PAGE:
Native American Jewelry Methods – Sterling Silver Stamped Bracelet

One of the first types of bracelets made by Navajo silversmiths was a Die Stamped Bracelet.

Stamped Sterling Silver Cuff Bracelet by Navajo Silversmith Mary Bill

Stamped Sterling Silver Cuff Bracelet by Navajo Silversmith Mary Bill

Worn by both men and women, the die stamp bracelet is a simple design that requires few tools to make.

First the silversmith cuts a strip of 16 gauge sterling silver to fit the intended wrist size. Since cuff bracelets often have a 1” gap give or take a ½” or so, when making bracelets for a 7” wrist, the smith would start with a 6” long strip of sterling silver and as wide as desired.

Sterling Silver Stamped Wide Cuff by Navajo Silversmith Ken Bill

Sterling Silver Stamped Wide Cuff by Navajo Silversmith Ken Bill

The strip is either left a uniform width (see wide cuff above)

OR is shaped so that the front of the bracelet (the center of the strip) is the widest portion and the bracelet tapers to narrower ends

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OR the ends are widened to form fish-tail ends, for comfort, such as on the large, heavy bracelet below by Mary and Kenneth Bill.

Then the edges might be further shaped into scallops or other edge contours (cut and filed). Then while stamping close to the edge, the stamp design and edging are blended harmoniously.

Navajo Sterling Silver Stamped Bracelet with Detailed Edging by Wilbert Benally

Navajo Sterling Silver Stamped Bracelet with Detailed Edging by Wilbert Benally

Next the design is chosen. Then the appropriate dies (hardened steel tools with design stamps on one end and a striking surface on the other) are used to create the figures and patterns on the silver blank. When the die is held in one hand and a hammer (with a steel head) is held in the other, it is referred to as hand stamping.

Detailed Stamped Sterling Silver Cuff by Navajo Silversmith Vincent Platero

Detailed Hand Stamped Sterling Silver Cuff by Navajo Silversmith Vincent Platero

Some modern artists use a machine to apply stamped designs.

If a hallmark is going to be stamped on the inside, it is done so now, along with any metal designation such as Sterling or 14K. We intentionally don’t show photos of the hallmarks of Native American artists because counterfeiters often copy the hallmarks onto the fake jewelry they make. Out of respect to the artists whose work we represent, we try never to reveal the hallmarks.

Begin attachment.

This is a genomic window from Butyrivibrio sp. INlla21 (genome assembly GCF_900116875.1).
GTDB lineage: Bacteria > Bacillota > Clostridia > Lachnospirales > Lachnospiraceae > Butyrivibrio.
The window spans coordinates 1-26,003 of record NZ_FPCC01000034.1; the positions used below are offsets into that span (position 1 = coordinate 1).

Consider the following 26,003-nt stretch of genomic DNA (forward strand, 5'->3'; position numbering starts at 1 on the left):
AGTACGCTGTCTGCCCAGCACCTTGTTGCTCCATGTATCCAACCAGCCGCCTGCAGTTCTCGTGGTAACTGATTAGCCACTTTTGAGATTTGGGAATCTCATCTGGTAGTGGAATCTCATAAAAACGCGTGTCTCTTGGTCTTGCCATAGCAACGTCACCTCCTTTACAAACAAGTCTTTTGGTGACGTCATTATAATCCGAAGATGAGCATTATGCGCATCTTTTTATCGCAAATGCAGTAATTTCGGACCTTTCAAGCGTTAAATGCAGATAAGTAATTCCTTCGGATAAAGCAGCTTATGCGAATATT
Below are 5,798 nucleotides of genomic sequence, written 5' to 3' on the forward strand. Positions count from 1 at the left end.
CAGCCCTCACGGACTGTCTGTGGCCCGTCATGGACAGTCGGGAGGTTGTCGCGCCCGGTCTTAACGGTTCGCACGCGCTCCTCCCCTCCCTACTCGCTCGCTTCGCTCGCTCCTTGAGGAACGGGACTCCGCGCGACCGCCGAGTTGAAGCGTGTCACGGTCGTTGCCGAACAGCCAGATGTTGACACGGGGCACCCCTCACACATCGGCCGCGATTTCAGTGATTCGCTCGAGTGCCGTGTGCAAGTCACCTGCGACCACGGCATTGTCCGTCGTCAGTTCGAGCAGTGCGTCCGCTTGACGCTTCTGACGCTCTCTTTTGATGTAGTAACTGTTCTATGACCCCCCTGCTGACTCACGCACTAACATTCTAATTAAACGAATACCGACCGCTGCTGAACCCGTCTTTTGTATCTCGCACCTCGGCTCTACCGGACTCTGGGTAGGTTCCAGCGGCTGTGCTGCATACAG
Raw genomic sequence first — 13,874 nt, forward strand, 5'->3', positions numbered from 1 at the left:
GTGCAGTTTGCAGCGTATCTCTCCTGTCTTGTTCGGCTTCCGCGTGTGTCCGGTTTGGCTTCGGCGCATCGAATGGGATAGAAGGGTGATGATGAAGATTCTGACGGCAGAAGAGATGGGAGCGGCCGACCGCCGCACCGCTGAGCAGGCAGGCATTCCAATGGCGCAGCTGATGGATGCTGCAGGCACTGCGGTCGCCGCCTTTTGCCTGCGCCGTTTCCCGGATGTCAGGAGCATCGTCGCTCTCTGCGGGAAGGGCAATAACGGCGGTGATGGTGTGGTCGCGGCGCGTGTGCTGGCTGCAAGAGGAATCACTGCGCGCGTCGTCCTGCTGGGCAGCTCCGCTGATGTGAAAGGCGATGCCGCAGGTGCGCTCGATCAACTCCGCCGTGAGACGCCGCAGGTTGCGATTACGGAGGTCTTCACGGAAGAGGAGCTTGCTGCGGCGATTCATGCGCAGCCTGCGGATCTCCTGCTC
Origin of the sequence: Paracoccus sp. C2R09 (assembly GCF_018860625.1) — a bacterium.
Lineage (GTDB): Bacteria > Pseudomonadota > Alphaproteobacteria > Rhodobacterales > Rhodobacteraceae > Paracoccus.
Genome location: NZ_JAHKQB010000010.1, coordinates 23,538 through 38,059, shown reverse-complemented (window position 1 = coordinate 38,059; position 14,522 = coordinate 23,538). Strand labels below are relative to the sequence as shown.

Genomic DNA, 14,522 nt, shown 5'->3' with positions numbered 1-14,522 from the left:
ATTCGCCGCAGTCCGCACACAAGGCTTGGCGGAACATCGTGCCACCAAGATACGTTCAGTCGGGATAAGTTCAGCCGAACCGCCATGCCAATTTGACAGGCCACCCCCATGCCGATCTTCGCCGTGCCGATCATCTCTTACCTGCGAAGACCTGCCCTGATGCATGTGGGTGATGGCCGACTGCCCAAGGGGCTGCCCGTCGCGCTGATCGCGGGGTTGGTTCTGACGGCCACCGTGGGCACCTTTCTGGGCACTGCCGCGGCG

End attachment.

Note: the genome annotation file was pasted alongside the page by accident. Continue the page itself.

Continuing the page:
Finally the bracelet is formed over a mandrel using a rawhide, wooden or leather mallet.. A mandrel is a hardened steel “arm” that tapers from a small size to a large size. The mandrel might be part of an anvil or a separate piece clamped onto a work bench. Where and how the bracelet is shaped on the mandrel will determine its finished overall shape and gap dimension.

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4 thoughts on “Native American Jewelry Methods – Sterling Silver Stamped Bracelet

  1. This was such an instructive article. Thank you.

    I see bracelets, made this way, quite often. The simple ones, without much decoration, can be so elegant. I am continually impressed with the fine eye for detail that Native American jewelers possess.

    That was an interesting comment on concealing the hallmark to reduce counterfeit work. Too bad you have to do this, but it is necessary.

    Kathleen

    • It is a big knock-off world out there with jewelry, designer hand bags and more. You should see the emails I get to our main website http://www.horsekeeping.com from Asian retailers trying to sell us Native American jewelry – it is pathetic. I wish there was somewhere I could report them but them being out of US, I think it is very hard to enforce. Here is some reading on Authenticity.

      You hit the nail on the head when you said you are continually impressed with the fine eye for detail that Native American jewelers possess – and add to that, from one year to the next it is always something new – each item is unique and they are always reinventing their designs and what they create. Certainly never boring for us ! The only downside to that is if someone asks us to try and get them Bracelet XYZ that is marked sold on our site, it is next to impossible to do since these things are not mass produced and change from year to year. Each buying trip is like a treasure hunt.

  2. Hello, I found a bracelet that looks really old. But it is stamped sterling 925 I belive maybe 926.
    It is like your article 16 gauge with two different marks going around it. A scaley fish Ithink and then 5 ball like objects. Its very warrped but not broke.
    Didnt know if I sent you a couple pics you could take a look? Thank you..

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